Interaction between childhood adversity, brain derived neurotrophic factor val/met and serotonin transporter promotor polymorphism on depression: The TRAILS study
Background: The three-way interaction between the functional polymorphism in the serotonin transporter gene linked promotor region (5-HTTLPR), the val66met polymorphism in the brain-derived neurotrophic factor (BDNF) gene, and childhood adversity in the prediction of depression in children, reported by Kaufman and colleagues in 2006, has only been confirmed in adult samples. This study examines the gene-by-gene-by-environment interaction in an adolescent sample. Methods: In a longitudinal population-based study depression scores were assessed with the Youth Self Report at ages 11, 13.5 and 16. Pre- and perinatal adversities and childhood events were assessed in a parent interview at age 11. Long term difficulties until age 11 were assessed with a parent questionnaire at age 13.5. Blood or buccal cells were collected for genotyping at age 16. The study included 1096 complete data sets.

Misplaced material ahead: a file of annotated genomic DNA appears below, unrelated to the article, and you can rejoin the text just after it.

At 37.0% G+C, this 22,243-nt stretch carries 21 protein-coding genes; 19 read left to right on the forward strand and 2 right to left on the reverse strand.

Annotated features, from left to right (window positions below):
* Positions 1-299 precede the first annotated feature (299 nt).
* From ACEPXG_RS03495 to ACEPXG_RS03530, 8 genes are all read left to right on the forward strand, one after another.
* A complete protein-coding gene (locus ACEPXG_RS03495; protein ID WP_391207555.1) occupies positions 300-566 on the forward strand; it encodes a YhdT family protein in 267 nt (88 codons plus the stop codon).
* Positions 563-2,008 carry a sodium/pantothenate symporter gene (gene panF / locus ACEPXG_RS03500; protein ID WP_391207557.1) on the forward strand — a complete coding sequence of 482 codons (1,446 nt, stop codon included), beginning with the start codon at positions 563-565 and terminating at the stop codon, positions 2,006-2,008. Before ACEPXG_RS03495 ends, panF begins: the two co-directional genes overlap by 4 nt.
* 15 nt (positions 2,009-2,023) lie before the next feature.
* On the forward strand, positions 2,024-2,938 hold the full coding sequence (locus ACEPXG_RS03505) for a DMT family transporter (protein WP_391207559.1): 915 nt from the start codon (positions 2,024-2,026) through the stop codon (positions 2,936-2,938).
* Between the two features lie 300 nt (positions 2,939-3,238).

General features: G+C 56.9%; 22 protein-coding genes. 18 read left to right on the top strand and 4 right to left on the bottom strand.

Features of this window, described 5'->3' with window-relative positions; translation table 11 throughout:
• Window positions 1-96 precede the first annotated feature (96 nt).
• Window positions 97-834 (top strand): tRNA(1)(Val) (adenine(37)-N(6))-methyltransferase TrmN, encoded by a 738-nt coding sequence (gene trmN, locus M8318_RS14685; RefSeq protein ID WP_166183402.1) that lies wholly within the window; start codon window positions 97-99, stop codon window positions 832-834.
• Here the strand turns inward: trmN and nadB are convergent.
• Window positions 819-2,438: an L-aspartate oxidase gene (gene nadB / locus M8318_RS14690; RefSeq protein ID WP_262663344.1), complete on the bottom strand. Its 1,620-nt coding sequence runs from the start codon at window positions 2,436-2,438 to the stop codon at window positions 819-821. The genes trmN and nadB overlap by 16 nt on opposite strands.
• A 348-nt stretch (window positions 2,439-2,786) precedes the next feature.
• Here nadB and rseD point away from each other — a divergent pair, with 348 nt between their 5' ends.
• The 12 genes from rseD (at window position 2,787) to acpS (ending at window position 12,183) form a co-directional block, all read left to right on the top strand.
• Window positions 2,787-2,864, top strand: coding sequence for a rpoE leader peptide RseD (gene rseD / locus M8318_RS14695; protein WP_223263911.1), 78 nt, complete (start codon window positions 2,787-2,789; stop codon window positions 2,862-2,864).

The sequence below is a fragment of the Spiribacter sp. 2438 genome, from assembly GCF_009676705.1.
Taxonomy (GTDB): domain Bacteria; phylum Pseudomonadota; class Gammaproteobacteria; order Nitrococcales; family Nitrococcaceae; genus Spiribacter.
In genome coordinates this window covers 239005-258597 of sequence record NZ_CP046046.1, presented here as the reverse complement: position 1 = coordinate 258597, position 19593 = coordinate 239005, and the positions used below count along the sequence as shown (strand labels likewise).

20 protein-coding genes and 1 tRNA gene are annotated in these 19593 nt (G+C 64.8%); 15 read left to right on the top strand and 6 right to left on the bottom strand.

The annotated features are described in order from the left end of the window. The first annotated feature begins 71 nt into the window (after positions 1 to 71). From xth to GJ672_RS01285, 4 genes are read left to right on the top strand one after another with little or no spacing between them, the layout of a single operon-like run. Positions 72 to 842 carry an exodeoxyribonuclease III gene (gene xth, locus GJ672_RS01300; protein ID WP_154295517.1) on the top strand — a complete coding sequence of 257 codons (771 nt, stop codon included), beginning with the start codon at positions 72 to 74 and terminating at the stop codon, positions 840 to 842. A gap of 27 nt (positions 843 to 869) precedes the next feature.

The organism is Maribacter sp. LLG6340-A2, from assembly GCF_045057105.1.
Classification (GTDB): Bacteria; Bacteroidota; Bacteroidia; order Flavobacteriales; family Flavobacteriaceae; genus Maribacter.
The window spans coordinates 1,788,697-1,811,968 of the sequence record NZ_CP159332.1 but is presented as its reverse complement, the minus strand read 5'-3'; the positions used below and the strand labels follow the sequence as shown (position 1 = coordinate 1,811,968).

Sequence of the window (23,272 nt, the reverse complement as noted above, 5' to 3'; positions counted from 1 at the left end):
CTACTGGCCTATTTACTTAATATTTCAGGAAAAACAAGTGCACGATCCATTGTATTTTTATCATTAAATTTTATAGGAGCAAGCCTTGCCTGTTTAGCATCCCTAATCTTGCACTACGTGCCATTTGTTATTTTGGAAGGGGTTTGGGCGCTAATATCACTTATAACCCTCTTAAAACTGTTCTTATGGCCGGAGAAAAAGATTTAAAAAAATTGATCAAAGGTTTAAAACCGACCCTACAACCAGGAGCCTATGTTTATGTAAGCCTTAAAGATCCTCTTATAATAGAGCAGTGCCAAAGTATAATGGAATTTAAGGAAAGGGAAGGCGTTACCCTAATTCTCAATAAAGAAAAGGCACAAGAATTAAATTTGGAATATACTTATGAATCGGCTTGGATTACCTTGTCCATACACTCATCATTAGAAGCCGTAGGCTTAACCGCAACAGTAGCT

Results: Depression score over the three measurements was not significantly predicted by any interaction between genotypes and childhood adversities. Conclusions: We were not able to confirm the three-way interaction in a representative, population based sample of adolescents. The large sample resulted in adequate power, in combination with the reliability of our measures, this gives confidence in our findings.
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